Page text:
Why Not Phones?
When image quality is important, dedicated cameras offer more features and better image control. Cameras also have larger image sensors. The size of the sensor will determine how much visual information gets recorded. The bigger the sensor, usually the better the image. Most smartphones currently us a 1/6” sensor, which has an area of 4.32 mm2. Compare this with the NX20’s APS-C, which uses an area of roughly 370 mm2.
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Camera, Meet Phone
Any smartphone user knows how to take pictures with the integrated camera. But what if that phone had a 16-megapixel CCD sensor and a motorized 3X optical zoom lens (36 to 108 mm) rather than the digital-only zoom found on smartphones? The Polaroid 1630 looks and feels like an Android phone, only without the phone part. The 1630 can still leverage the Google Play market, so it’s a 3.2” tablet with a real camera.
The App As Glue
Last March, Samsung announced the headline “The Smart Camera Era Begins.” This marked the launch of the company’s first two SMART Cameras, the WB150F and DV300F. Both are conventionally sized compact digital cameras. The headline selling point is the ability to wirelessly communicate with Samsung’s “ecosystem” of smart TVs, Blu-ray players, PCs, tablets, and smartphones. The Samsung TV Link app lets SMART cameras wirelessly stream photos and video straight to compatible TVs or Blu-ray devices.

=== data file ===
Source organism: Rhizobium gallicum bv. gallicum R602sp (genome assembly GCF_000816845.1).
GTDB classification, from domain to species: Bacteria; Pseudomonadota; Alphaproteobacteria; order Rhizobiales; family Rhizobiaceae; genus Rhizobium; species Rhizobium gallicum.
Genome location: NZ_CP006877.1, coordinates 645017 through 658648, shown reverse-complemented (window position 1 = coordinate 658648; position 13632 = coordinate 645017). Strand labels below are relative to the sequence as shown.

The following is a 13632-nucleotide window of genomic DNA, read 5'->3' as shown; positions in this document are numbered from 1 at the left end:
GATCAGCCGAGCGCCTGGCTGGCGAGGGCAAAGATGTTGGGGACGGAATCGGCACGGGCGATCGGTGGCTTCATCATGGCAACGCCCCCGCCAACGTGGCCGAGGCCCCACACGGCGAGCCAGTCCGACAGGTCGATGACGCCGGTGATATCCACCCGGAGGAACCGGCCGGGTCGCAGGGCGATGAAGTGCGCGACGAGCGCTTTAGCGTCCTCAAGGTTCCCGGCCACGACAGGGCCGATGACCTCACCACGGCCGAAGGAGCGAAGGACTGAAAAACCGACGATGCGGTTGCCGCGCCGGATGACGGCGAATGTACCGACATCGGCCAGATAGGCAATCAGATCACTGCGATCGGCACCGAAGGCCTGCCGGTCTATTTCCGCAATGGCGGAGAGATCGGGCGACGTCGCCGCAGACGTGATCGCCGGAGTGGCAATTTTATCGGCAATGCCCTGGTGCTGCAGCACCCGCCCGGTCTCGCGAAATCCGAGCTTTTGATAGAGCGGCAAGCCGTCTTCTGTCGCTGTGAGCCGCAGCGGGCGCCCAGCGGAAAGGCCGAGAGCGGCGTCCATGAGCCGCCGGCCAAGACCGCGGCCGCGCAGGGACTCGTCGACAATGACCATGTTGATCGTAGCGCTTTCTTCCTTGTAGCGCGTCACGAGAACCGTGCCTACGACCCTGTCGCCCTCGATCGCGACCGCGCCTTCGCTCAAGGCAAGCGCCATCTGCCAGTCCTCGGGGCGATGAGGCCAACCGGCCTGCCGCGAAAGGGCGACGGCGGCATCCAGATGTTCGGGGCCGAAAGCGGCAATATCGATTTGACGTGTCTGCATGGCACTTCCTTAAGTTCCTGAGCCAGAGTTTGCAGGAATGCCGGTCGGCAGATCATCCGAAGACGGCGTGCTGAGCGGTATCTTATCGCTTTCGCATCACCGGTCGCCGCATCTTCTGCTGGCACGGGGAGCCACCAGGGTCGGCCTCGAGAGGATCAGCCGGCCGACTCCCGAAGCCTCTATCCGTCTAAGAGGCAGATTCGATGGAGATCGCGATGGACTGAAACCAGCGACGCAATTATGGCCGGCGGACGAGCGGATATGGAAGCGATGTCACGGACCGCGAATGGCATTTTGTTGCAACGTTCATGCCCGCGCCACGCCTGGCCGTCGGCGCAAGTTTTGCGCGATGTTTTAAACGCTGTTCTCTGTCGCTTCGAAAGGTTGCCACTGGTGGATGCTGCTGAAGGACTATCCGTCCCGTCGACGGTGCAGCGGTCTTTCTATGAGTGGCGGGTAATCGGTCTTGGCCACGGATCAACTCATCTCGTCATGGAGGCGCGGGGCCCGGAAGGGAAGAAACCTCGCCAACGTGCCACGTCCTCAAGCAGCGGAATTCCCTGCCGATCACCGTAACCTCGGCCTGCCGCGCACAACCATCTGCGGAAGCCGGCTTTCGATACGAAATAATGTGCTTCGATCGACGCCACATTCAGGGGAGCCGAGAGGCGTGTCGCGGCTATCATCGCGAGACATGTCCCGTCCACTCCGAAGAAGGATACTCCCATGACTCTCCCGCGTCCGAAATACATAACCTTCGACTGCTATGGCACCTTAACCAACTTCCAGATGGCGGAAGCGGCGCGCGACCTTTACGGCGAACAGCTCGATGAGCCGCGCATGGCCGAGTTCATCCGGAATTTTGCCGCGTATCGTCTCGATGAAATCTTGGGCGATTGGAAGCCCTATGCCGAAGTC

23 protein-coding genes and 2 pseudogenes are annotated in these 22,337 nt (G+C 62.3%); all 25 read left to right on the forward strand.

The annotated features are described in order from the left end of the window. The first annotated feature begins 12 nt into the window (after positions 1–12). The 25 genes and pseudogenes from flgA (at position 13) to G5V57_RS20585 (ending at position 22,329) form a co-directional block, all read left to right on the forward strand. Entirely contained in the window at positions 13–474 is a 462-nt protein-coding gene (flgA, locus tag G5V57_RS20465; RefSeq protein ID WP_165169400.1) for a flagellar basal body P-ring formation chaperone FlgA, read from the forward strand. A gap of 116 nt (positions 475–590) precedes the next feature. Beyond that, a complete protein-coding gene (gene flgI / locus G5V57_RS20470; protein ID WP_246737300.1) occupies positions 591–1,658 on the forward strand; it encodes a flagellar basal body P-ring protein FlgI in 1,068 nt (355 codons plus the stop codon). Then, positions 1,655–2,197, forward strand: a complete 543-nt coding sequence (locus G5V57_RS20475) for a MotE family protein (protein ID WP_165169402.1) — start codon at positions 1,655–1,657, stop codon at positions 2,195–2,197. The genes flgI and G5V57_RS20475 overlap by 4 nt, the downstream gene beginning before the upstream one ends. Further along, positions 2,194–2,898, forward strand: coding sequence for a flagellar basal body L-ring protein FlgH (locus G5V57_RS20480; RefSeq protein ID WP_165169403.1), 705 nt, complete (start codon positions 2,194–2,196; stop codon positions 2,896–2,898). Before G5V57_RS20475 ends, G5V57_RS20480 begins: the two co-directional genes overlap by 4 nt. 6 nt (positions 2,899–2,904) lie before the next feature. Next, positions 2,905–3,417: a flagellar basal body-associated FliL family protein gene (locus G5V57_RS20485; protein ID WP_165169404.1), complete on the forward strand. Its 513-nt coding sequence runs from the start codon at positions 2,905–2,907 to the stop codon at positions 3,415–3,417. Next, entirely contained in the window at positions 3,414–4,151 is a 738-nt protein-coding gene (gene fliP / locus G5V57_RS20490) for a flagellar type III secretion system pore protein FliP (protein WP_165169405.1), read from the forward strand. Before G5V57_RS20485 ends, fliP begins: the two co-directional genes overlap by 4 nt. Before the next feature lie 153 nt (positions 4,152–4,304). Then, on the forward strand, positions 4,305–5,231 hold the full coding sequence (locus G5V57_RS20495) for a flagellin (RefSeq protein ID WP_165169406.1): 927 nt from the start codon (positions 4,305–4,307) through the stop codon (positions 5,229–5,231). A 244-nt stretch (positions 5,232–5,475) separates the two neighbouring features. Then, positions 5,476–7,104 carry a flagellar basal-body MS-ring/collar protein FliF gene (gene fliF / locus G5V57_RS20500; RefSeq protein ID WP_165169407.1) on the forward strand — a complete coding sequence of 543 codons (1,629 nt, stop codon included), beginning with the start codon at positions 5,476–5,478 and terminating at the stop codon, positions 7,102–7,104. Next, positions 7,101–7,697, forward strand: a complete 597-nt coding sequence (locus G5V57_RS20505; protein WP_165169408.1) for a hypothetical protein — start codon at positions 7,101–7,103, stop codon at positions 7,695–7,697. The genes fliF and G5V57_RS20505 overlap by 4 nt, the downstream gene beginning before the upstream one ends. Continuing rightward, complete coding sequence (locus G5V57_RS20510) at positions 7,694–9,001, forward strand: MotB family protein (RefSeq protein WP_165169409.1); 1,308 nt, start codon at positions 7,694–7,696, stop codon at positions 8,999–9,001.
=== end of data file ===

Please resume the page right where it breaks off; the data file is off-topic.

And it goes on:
At $299.99 (list), the WB150F sits in the middle of Samsung’s SMART camera stack. Top specs include 18x optical zoom and an effective 14.2-megapixel resolution from the 1/2.3” (7.76 mm) CCD sensor. Our fave feature is the ability to use your Android or iOS smartphone from up to 30 feet away as both a remote camera viewfinder and controller, letting you adjust settings, zoom, flash, and add metadata such as location.
The WB150F, Cont.
Because the WB150F includes a limited browser, you can log into public Wi-Fi hotspots, email pictures, and share them with social media services. Similarly, you can pour MP4 videos (the camera shoots at up to 1280 x 720 @ 30 fps) straight into YouTube. Samsung bundles an app for backing up camera media to your PC, but we’re most impressed by the ability to sync with cloud storage (Samsung’s Mobile Link or Microsoft SkyDrive).